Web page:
The Real Cost Of Missing Out On The 401(K) Match

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Includes: SPY
by: Dave Dierking

Summary

Investing enough in your 401(k) to earn the full company matching contribution is essentially putting free money in your pocket.

Investing just the typical company matching contribution from college graduation through retirement age can be $250,000 or more to a 401(k) balance.

The 401(k) matching contribution is perhaps the best and easiest way to boost retirement savings.

One of the easiest rules to follow when it comes to saving for retirement is to not leave free money on the table. Yet that's exactly what too many workers are doing by either investing too little in their company 401(k)s to receive the full company matching contribution or by not participating in the 401(k) at all.

For someone in their early 20s who's just out of college and earning a real paycheck for the first time, the idea of locking up your money in a savings account that shouldn't be touched for another four or five decades may not sound too appealing. In the early years at a fresh college grad's starting salary, a company 401(k) matching contribution might not amount to more than $50-$100 per month. That may not sound like much on the surface but over time those small contributions add up to tens of thousands of dollars or more. Given that most Americans are woefully unprepared for retirement from a financial perspective and just not good savers in general, that free company match is perhaps the easiest way to build up retirement account balances without any additional work.

So let's put some actual numbers on the potential surrounding the 401(k) matching contribution. The assumptions I'm going to use can obviously vary based on specific circumstances but this should represent a reasonable, relatively middle of the road scenario.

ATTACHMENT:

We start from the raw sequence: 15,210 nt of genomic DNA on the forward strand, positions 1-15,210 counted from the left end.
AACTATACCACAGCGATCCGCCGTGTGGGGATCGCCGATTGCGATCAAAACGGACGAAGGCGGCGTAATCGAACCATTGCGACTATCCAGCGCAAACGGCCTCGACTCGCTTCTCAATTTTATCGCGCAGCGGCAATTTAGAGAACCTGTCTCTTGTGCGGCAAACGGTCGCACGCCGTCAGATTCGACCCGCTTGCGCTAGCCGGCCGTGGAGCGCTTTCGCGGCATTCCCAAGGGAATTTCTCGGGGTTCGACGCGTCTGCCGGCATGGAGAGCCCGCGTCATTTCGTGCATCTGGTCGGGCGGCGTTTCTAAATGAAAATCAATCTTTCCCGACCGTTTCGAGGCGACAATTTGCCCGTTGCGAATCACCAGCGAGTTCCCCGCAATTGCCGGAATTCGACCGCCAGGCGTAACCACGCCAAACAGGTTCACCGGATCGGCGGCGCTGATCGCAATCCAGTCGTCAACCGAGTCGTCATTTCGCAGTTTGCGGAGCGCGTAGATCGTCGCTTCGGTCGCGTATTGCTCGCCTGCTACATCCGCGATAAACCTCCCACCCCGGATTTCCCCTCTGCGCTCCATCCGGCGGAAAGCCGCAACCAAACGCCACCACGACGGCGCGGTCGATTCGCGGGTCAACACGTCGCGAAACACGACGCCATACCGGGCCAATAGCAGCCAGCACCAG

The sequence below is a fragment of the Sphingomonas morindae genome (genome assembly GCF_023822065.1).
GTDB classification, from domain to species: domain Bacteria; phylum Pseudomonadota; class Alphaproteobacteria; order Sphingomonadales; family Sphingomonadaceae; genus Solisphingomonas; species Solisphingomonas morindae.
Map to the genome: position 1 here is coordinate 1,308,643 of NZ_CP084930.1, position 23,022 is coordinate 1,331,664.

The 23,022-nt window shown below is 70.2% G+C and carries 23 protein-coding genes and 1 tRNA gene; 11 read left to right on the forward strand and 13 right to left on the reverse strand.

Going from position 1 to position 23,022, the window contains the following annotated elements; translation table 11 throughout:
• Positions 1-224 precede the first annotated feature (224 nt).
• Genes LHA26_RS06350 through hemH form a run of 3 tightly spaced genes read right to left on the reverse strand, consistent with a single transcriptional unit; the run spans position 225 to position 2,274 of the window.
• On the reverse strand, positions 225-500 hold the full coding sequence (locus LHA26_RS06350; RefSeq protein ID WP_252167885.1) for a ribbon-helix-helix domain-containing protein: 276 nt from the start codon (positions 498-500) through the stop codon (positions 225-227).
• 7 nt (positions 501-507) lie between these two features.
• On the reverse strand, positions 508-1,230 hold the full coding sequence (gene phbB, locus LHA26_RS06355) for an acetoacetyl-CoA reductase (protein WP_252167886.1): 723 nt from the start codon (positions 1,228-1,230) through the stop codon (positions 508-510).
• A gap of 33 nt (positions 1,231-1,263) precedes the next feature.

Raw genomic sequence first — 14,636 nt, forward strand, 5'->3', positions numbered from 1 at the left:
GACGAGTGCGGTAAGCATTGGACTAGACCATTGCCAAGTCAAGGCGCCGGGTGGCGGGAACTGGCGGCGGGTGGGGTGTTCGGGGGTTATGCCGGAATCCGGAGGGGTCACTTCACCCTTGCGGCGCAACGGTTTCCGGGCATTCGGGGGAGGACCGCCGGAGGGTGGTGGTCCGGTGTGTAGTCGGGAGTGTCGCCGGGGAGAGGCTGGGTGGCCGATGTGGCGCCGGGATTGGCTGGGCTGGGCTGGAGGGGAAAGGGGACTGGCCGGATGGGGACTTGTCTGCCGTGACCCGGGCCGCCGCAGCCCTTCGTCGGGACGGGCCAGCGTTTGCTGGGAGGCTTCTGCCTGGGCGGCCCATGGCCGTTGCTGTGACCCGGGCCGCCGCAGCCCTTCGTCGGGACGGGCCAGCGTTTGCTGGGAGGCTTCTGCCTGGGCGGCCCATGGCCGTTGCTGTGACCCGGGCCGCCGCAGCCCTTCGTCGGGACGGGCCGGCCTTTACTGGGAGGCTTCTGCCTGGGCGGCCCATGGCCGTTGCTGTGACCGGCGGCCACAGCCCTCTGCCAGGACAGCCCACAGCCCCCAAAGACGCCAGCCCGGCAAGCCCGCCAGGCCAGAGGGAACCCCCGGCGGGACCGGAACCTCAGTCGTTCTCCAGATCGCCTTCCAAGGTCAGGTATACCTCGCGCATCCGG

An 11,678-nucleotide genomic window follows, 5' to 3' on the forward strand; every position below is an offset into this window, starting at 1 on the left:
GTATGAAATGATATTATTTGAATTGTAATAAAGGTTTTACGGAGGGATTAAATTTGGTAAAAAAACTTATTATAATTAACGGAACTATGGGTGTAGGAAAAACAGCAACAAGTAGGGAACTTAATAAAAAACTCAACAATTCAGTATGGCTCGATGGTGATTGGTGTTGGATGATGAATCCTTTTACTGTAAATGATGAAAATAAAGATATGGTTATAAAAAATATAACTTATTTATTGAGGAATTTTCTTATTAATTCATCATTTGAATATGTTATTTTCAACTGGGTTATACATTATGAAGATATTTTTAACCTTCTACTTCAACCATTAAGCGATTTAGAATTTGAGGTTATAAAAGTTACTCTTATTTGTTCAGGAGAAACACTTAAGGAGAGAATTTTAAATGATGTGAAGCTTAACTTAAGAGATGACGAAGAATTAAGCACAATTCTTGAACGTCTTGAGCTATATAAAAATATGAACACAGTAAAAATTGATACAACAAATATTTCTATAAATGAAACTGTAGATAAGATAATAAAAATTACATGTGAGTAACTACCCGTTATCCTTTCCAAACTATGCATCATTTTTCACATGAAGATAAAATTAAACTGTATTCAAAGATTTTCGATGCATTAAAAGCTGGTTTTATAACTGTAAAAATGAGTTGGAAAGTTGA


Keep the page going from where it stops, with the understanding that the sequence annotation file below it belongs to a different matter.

• Starting salary of $35,000 out of college.

  • 45-year timeframe (using age 22 as the starting point and continuing until the Social Security full retirement benefit age of 67).

  • 3% total company matching contribution.

  • 7% annual rate of return.

  • 3% annual salary increases.

Again, while individual circumstances may result in different inputs, there's nothing in these assumptions that feels unreasonable. The S&P 500 (NYSEARCA:SPY) has historically earned more than 7% per year but using a more conservative assumption is usually wiser. If you take the numbers above and plug them into a financial calculator, you get a result of a little over $311,000 in a tax deferred account. Almost a third of a million dollars in essentially free money just for saving in a company 401(k).

If you take that $311,000 figure and use the old 4% withdrawal rule, you can withdraw around $12,000 in the first year. Now, also consider the example of someone working at a company that matches $0.50 for every dollar up to 6% to receive the full company match. Combine employee contributions (6%) along with company matching contributions (3%) and you have a total portfolio that's nearing a value of $1 million by age 67. Using the 4% rule again, you're now looking at an annual income of $36,000 from one's retirement savings. Add in an income from Social Security on top of that and you have the foundation of a secure, if not lavish, retirement.

Conclusion

As pretty much anyone will tell you, there's no reason why workers shouldn't invest at least enough in their 401(k)s to earn the full company matching contribution. While young workers may not like the idea of saving their money instead of spending it, it's becoming increasingly essential to take advantage of every opportunity available to boost retirement savings.

Taking advantage of the full 401(k) matching contribution and combining it with the benefit of time and the power of compounding may be the easiest and simplest way to achieve that.

Disclosure: I/we have no positions in any stocks mentioned, and no plans to initiate any positions within the next 72 hours.

I wrote this article myself, and it expresses my own opinions. I am not receiving compensation for it (other than from Seeking Alpha). I have no business relationship with any company whose stock is mentioned in this article.